Return to CUTPL Home Page
Images and text are subject to copyright infringement laws - CUTPL 2016
|Gallery of Images of Warner Williams' Work -- Articles About Warner Williams|
Above: Portrait of the artist as a young man: Warner Williams in 1930...
...and at age 74.
|The Legacy of Culver's Revered Artist|
Perhaps more than any other individual, Warner Williams is remembered locally as Culver's "star" artist, earning a national reputation besides his local one. He was a fixture in Culver, famous for his art and other accomplishments -- including a geodesic dome that he and his wife, Jean, built in their backyard at 309 White Street -- and visible long after retirement age bicycling around town, before his death on September 3, 1982.
Williams was born April 23, 1903 in Henderson, KY, a graduate of Berea College, also earning degrees at the Art Institute in Chicago and John Herron Art School in Indianapolis. He and taught and lectured before 1940, when he came to Culver Academy as artist-in-residence, marrying Jean (formerly Jean Aber, born 1916 in Racine, Wisconsin) in 1948 and retiring from the Academy in 1969. Jean has been an art teacher in Ohio, having graduated from Oberlin College, and had married Robert Kernohan in 1939 and moving to Culver (she later, of course, was divorced from Kernohan).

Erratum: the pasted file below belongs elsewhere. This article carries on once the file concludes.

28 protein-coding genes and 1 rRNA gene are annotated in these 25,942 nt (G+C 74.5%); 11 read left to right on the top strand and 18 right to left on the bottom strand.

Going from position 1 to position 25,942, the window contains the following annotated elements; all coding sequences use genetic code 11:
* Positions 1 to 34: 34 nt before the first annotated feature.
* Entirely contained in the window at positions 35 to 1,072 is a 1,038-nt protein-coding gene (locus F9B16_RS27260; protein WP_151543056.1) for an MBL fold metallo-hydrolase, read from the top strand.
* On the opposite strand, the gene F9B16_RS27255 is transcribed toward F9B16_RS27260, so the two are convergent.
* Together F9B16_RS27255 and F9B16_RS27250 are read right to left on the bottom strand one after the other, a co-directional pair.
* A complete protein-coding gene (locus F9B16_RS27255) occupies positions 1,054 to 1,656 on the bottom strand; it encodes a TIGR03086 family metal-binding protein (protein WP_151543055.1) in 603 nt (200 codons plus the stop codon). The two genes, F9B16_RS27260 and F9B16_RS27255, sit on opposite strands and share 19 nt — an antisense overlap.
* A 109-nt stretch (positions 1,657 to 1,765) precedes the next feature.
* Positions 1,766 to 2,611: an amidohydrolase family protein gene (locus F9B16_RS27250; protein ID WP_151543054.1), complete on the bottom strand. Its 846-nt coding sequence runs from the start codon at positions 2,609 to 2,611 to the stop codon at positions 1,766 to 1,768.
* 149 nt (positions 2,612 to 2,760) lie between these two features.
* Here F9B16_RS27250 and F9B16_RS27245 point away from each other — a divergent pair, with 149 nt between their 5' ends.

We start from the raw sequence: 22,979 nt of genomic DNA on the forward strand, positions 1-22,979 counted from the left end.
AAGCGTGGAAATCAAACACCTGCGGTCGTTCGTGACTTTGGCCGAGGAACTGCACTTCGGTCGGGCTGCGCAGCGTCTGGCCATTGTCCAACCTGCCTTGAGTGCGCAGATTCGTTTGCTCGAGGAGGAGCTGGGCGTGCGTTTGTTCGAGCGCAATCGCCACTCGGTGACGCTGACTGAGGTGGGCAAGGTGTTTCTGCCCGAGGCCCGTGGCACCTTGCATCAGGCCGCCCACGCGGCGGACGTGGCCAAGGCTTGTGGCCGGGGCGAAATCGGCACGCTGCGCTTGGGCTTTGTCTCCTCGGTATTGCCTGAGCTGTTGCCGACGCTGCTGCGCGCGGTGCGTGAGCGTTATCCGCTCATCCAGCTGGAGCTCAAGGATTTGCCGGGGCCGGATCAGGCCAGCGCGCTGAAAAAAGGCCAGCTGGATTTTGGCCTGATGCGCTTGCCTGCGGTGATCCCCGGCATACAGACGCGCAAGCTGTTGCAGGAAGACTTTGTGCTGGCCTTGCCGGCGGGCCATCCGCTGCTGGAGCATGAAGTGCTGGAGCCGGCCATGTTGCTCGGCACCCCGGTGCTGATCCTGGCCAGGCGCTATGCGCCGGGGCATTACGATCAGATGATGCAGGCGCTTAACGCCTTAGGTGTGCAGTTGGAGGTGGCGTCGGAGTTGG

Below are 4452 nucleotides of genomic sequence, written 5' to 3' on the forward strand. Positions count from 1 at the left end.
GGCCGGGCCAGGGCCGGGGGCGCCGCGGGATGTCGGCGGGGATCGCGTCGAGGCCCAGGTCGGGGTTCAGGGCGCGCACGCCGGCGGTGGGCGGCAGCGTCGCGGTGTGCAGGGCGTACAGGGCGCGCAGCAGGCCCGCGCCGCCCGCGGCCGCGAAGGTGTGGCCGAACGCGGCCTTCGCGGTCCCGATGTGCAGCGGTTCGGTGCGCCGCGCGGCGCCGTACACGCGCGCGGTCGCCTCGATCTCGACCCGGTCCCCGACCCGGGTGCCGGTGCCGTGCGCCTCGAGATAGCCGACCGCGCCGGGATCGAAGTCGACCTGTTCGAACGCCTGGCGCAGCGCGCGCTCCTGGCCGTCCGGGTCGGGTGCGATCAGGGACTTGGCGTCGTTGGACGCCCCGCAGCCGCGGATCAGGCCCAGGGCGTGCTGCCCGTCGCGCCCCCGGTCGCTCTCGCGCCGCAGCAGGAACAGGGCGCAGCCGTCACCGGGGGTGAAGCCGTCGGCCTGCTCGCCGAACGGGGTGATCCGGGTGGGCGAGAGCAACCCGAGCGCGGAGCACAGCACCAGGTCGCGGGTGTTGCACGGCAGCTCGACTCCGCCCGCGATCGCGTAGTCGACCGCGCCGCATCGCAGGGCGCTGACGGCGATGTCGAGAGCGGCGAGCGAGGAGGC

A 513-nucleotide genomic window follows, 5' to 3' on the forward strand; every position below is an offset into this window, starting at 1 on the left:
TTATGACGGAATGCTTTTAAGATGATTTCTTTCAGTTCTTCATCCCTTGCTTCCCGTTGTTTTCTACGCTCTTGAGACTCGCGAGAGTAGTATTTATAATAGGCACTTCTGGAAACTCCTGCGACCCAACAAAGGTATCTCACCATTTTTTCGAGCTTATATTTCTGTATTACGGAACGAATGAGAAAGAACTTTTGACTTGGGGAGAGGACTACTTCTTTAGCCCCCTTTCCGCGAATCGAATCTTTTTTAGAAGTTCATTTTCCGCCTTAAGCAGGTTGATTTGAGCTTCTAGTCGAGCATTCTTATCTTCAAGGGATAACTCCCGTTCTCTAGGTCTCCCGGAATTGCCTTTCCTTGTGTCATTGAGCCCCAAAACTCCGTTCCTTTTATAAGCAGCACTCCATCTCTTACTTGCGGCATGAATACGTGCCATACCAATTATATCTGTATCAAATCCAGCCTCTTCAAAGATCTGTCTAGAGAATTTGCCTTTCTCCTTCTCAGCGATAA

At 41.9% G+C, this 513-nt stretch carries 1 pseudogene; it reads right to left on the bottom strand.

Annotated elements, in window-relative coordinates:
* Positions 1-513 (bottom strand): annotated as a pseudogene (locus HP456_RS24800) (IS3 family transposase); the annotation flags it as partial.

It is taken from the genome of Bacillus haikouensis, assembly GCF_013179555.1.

Warner Williams' art is a familiar sight to many Culver residents, most prominently displayed via many of his sculptures at the Culver Public Library. He was probably most famous outside of Culver, however, for his design of medallions and coin medals. He designed the Indianapolis Speedway's 50th Anniversary medallion as well as Indiana's Sesquicentennial medallion. Working out of his geodesic dome, he also produced the series of animal sculptures on display at the library (see images), and bas-relief portraits of famous persons and several satirical-political medallions and limericks. Williams was an amateur astronomer and in addition to building the geodesic dome and several telescopes, also ground his own lenses. He became something of a local celebrity as a result, and many people from all walks of life received tours of his dome and its contents.
His wife Jean served for several years as town board president and was also an artist in her own right, working as a calligrapher and designing a billboard for the town of Culver, among other accomplishments.